short path evaluation, why is f() called here: dict(a=1).get('a', f())

aspineux aspineux at gmail.com
Tue Jan 15 15:17:57 CET 2008


On Jan 14, 8:07 pm, aspineux <aspin... at gmail.com> wrote:
> On Jan 14, 7:49 pm, "Chris Mellon" <arka... at gmail.com> wrote:
>
> > On Jan 14, 2008 12:39 PM, aspineux <aspin... at gmail.com> wrote:
>
> > > This append in both case
>
> > > dict(a=1).get('a', f())
> > > dict(a=1).setdefault('a', f())
>
> > > This should be nice if f() was called only if required.
>
> > Think about the change to Python semantics that would be required for
> > this to be true, and then use collections.defaultdict instead.
>
> Yes, I missed 'get' and 'setdefault' are functions :-)
> Then why not some new semantic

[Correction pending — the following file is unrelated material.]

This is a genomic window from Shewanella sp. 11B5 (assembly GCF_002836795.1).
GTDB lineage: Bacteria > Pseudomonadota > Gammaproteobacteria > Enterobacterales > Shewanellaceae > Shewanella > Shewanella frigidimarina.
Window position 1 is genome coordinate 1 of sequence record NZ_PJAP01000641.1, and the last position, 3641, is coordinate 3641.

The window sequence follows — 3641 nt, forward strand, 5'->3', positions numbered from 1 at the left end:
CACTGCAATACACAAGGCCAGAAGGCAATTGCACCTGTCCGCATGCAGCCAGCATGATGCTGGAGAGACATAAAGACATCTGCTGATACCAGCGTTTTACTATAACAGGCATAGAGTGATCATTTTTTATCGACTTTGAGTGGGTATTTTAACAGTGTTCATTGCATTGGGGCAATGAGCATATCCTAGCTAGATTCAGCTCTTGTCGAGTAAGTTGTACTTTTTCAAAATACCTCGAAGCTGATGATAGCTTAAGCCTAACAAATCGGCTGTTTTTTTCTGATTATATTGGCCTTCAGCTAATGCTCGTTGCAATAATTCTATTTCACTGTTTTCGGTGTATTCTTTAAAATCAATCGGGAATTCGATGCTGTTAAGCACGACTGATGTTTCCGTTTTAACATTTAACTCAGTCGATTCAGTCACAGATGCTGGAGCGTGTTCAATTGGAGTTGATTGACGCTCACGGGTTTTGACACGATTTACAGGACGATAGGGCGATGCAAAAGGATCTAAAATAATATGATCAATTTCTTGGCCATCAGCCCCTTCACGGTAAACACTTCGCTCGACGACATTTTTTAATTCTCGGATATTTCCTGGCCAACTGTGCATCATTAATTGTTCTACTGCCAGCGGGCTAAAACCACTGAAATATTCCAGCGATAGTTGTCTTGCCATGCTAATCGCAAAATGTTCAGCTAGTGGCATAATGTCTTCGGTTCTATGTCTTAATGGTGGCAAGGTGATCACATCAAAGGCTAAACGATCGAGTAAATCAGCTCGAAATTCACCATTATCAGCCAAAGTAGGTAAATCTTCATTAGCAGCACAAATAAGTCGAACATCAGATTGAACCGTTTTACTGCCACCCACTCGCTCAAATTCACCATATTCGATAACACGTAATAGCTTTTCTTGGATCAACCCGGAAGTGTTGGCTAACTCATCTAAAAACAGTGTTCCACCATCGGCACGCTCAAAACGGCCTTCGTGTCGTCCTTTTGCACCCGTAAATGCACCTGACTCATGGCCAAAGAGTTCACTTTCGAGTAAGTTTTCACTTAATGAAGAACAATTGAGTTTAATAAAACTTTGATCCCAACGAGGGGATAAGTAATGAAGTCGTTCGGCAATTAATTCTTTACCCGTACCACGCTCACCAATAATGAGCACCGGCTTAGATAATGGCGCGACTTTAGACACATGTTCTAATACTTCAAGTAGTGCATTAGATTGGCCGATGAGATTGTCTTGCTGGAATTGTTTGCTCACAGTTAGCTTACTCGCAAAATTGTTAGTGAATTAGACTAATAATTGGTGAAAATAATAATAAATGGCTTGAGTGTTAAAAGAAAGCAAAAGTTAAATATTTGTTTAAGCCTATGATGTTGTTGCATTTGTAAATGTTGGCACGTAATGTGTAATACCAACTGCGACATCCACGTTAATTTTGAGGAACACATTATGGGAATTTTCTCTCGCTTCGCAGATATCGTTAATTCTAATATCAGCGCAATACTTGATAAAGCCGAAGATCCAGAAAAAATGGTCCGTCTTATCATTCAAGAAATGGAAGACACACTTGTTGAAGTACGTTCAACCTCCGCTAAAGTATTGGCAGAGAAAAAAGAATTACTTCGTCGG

>
> d.get('a', f())     --> d['a', f()]
> d.setdefault('a', f()) --> d['a'=f()]
>
> Is is a good idea enough to change the python semantic ?
> Or simply is it a good idea ?

Thanks for all your answers.

Anyway these notations are very compact,
don't require the definition of a specific function,
and work with old style/or already existing dictionary,
dictionary you didn't created yourself.

While the use of defaultdict require the definition of such a function
and to control the creation of the dictionary.

For me the best alternative that match the requirement above is
the one provided by Paul Rubin.


Regards.



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